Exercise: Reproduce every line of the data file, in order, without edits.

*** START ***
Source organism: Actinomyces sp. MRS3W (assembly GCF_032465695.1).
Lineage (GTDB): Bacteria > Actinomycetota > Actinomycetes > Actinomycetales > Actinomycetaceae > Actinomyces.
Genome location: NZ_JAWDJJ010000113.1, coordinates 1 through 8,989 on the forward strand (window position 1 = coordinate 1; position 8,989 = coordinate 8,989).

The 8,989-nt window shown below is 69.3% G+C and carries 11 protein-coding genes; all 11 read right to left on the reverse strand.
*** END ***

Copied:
Source organism: Actinomyces sp. MRS3W (assembly GCF_032465695.1).
Lineage (GTDB): Bacteria > Actinomycetota > Actinomycetes > Actinomycetales > Actinomycetaceae > Actinomyces.
Genome location: NZ_JAWDJJ010000113.1, coordinates 1 through 8,989 on the forward strand (window position 1 = coordinate 1; position 8,989 = coordinate 8,989).

The 8,989-nt window shown below is 69.3% G+C and carries 11 protein-coding genes; all 11 read right to left on the reverse strand.